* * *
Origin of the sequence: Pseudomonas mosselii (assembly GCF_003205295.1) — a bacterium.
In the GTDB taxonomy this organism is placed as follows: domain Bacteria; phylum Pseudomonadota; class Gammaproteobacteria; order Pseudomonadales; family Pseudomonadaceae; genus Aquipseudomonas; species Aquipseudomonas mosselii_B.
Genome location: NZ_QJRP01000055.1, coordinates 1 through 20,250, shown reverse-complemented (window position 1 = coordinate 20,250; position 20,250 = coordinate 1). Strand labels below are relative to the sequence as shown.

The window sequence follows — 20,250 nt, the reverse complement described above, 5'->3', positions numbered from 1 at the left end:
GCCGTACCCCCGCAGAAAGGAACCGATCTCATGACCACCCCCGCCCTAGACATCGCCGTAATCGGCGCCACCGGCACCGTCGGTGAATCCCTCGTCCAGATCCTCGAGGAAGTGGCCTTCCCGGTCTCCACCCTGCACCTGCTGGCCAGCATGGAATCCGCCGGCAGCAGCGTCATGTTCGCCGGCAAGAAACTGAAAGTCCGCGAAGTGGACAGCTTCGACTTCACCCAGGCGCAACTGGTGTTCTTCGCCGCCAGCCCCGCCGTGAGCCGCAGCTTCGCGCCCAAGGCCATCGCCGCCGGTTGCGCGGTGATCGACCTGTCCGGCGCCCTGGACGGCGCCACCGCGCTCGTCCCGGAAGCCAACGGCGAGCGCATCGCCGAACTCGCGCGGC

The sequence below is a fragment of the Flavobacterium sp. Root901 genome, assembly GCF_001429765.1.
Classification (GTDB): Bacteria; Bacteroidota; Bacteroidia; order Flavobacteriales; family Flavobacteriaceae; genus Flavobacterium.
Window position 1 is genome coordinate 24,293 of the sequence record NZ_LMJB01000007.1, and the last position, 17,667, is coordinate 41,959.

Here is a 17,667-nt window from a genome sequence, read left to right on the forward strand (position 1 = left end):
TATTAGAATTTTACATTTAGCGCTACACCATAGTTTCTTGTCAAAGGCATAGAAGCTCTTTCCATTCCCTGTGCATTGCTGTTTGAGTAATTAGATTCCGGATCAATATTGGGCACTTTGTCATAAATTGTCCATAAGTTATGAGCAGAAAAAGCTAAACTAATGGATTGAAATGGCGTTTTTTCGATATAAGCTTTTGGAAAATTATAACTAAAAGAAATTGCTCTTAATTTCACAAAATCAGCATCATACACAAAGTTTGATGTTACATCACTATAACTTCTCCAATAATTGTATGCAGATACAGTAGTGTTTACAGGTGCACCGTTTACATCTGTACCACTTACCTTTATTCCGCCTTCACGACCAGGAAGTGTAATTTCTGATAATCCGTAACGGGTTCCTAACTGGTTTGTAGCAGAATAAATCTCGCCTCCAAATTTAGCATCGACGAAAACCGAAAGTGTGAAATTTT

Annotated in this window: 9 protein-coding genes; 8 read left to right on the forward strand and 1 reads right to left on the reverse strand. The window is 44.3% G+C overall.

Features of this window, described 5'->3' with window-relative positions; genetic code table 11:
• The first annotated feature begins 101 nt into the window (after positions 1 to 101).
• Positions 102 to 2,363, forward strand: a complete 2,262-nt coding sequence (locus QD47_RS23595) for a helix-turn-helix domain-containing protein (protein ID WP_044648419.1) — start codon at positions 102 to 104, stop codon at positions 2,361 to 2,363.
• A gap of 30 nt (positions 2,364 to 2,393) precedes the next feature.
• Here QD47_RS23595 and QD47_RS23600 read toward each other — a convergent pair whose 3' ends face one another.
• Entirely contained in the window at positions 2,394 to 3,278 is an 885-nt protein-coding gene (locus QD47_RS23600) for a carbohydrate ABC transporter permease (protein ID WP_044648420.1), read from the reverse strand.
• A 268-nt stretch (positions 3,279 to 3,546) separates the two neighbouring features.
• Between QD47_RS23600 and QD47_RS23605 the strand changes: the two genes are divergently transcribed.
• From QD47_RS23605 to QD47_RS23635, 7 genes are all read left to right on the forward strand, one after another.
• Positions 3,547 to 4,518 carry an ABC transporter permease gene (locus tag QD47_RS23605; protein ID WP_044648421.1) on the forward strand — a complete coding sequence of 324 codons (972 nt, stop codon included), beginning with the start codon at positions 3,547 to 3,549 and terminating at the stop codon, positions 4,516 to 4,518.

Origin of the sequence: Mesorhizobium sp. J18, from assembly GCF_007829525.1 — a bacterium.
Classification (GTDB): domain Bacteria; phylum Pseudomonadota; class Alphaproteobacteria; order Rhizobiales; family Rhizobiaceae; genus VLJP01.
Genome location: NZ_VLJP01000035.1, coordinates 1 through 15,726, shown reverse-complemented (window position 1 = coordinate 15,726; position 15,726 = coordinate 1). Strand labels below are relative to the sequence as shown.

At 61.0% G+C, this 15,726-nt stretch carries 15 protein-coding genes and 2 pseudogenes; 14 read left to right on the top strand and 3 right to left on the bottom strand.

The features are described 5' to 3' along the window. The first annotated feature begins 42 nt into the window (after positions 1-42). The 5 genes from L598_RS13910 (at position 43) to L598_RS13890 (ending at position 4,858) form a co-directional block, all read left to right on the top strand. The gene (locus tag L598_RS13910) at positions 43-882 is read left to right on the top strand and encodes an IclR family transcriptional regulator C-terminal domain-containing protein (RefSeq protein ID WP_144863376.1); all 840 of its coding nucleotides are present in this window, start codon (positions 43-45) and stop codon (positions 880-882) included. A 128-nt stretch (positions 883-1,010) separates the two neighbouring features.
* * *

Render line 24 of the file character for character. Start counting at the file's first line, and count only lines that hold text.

Genome location: NZ_VLJP01000035.1, coordinates 1 through 15,726, shown reverse-complemented (window position 1 = coordinate 15,726; position 15,726 = coordinate 1). Strand labels below are relative to the sequence as shown.